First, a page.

“There’s a starman waiting in the sky. He’d like to come and meet us,” but he’s 37 million miles away and busy passing Mars.
It’s been nearly three years since Elon Musk launched a Falcon Heavy rocket into space carrying his own Tesla Roadster convertible. In the driver’s seat is the mannequin dubbed “Starman,” after the David Bowie song, wearing a spacesuit prototype designed by Musk’s company, SpaceX.
Eccentric and burning cash for an evocative stunt: That’s Musk, with more money than he can possibly spend on Earth.
Back at launch, the car’s stereo blasted Bowie’s “Life on Mars?” while the dashboard flashed “Don’t Panic” in a nod to “The Hitchhiker’s Guide to the Galaxy.”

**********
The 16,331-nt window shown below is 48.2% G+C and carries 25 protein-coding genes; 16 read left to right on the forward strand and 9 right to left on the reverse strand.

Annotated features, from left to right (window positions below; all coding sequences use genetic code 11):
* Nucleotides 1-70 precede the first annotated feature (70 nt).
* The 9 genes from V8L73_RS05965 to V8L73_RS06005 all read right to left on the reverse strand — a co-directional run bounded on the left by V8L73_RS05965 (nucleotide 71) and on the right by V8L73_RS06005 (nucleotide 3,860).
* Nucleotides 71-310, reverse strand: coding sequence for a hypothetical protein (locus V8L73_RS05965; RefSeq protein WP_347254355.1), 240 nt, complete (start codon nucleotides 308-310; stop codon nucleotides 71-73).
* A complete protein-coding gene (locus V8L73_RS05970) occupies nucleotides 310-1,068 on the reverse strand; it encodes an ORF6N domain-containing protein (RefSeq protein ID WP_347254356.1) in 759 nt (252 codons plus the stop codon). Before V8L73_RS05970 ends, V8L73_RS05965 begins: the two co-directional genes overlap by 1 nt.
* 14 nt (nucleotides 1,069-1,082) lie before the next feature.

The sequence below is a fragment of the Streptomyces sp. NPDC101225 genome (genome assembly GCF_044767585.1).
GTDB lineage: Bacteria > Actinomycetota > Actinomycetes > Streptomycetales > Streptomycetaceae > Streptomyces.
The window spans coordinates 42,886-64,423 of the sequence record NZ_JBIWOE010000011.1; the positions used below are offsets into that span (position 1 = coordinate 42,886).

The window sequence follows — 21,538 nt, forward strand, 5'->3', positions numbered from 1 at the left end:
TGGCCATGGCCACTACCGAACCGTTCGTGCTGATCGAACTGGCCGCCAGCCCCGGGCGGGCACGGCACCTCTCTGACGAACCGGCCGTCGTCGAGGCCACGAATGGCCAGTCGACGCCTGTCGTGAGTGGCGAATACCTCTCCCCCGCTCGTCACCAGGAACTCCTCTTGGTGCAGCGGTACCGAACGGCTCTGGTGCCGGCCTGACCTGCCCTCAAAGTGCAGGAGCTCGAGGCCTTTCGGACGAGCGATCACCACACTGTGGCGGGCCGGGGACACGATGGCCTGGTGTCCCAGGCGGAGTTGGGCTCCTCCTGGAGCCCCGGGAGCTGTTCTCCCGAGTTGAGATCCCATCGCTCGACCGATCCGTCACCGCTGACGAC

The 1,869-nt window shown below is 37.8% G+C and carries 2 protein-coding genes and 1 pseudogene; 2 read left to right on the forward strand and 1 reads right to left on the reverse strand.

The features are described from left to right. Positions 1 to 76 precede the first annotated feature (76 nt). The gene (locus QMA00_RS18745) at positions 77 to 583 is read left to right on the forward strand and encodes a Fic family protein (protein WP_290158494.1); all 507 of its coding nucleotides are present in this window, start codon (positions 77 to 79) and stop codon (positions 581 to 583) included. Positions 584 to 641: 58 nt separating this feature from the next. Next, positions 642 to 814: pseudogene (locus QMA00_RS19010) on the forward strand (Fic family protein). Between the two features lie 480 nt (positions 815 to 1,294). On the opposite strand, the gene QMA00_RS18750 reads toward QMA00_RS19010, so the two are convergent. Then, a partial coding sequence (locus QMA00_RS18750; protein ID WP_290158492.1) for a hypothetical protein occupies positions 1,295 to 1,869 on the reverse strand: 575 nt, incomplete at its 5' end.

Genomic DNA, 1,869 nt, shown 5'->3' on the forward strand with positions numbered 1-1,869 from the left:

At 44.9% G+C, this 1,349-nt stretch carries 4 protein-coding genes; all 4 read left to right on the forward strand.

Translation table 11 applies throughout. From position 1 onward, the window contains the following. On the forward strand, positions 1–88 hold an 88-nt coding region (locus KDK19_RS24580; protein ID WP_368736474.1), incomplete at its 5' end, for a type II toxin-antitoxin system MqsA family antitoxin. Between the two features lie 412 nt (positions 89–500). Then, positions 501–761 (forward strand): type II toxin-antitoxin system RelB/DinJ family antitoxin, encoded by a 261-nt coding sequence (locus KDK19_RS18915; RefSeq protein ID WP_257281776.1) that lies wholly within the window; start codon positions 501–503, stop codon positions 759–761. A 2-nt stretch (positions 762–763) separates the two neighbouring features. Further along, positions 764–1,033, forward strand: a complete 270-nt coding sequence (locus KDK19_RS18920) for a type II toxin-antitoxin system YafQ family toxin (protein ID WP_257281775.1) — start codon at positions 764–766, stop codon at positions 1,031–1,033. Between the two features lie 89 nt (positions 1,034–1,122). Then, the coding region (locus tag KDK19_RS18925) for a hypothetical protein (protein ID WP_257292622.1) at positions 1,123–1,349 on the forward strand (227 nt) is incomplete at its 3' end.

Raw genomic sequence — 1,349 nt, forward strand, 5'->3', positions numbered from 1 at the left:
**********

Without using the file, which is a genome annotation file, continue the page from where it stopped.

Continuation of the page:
But Starman isn’t only a stunt. The craft will orbit the sun for tens of billions of years at about 13.5 miles per hour. So it will cross the orbits of Mars and Earth many times, and came within .05 astronomical units, or under 5 million miles, from the Red Planet’s surface this week.
This is significant progress toward NASA and Musk’s personal goal of collecting more info on Mars and eventually even colonizing it.
Getting a dummy millions of miles away doesn’t mean we’re that close to getting a human there, but counting coup this way is a fine sign we’re on our way.
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